Tag Archives: cleaning

Fridge Fiasco

We have an old refrigerator in our garage—one that migrated there when we remodeled our kitchen some time ago and it was no longer deemed efficient, never mind fashionable. Granted, it’s an oversized beast whose shelves are a tad unstable and whose exterior was all the rage in 1989, but because the universe sometimes smiles upon us, it’s been humming along just fine, thank you.

Needless to say, it has served us well in its new location, wedged comfortably between the tall, wooden shelves that house a hodgepodge of our must-have tools and garage-y tripe. For the most part, we stock our side-by-side with food that we don’t need immediately and drinks that can’t possibly fit in our new fridge despite the undying efforts of many. The overflow, if you will. What’s more, it’s a great place to store extra loaves of bread, an embarrassment of prepackaged snacks and a ginormous lemon pie from Rosencrans’ Bakery that my husband simply couldn’t resist.

It’s also the perfect place to chill wine and bottled beer. The only problem (that I unfortunately discovered one evening not so long ago) was that I had apparently overloaded the shelves in the door with said wine and beer. Of course, for the past several months everything had been just fine, the Michelob Ultra mingling nicely with the Korbel and Moscato. But on the night in question, things were not so fine. Translation: It was a train wreck.

Eager to retrieve a cookie that was chilled to perfection, I yanked open the door and in so doing, four shelves filled to capacity with the aforementioned beverages crashed to the floor, collapsing in a heap, stacked one on top of the next—a disastrous chain event. And although some time has passed, the sound of breaking glass and the resultant shards that laid everywhere torment me even still. Oddly enough, one of the bottles lost its metal cap but refused to break, instead spraying its contents straight up into the air, making a mockery of my attempt to grasp what had happened. For what seemed like an eternity, I stared at the carnage at the foot of our dear refrigerator, hoping what I had witnessed had only been a dream—something horribly imagined.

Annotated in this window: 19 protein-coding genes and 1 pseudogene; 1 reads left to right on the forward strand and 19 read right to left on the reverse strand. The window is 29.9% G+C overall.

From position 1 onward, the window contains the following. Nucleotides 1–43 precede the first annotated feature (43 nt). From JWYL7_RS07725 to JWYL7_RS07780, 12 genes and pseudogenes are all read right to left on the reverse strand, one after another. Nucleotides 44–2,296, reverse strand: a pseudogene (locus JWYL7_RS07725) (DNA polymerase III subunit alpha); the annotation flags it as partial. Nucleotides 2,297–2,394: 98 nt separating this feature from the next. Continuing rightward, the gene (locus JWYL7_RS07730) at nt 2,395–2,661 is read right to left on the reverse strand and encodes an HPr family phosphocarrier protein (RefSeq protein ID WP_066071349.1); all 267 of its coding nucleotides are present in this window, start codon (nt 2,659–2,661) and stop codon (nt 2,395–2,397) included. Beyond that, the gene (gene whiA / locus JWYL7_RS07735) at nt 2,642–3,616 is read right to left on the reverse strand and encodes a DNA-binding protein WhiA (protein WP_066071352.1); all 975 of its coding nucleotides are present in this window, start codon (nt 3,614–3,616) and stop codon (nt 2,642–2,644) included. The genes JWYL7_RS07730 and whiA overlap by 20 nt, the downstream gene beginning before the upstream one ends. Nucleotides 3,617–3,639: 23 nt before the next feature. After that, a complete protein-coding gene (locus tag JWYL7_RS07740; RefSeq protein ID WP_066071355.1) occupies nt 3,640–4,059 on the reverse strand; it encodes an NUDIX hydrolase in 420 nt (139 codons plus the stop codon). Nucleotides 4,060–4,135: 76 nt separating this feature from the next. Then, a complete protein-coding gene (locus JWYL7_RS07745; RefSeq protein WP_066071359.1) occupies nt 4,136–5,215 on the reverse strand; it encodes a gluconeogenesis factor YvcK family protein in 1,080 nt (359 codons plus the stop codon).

As luck would have it, and in accordance with Murphy’s Law, booze had spilled on nearly every shelf and all over the garage floor, slowly seeping beneath the lawnmower as well as the fridge itself. Like a fool, I stood there and watched it creep across the concrete, unable to respond like a rational person might by sopping up the mess with paper towels and throwing them in the trash. Upon further inspection, I learned that liquid had also pooled in the well below the bottom set of drawers, along with fragments of broken glass, too numerous to count. As the stench of beer filled our garage and the clatter of bottles still rang in my ears, all I could focus on was the tragic fact that alcohol had, indeed, been lost—sacrificed to the gods that govern stupidity. Even a soggy Oreo had paid the ultimate price, which is heartbreaking if nothing else.

Eventually I snapped out of my stupor and started cleaning the mess, but not without enlisting the help of my teenagers who were, of course, thrilled to be of assistance. Not so much. Nevertheless, they wore a path to the sink, washing everything I handed them while I dealt with the shattered glass and ever-expanding puddles of beer. Thankfully, the dog didn’t come running to inspect the awfulness that had befallen our happy home.

I’m also grateful that I somehow managed to NOT cut myself, and that a number of bottles had been spared, allowing me to have a cold one after such a fiasco.

Planet Mom: It’s where I live, probably visiting the fridge in my garage and  (hopefully) remembering to open its door more GENTLY. Visit me there at www.facebook.com/NotesfromPlanetMom.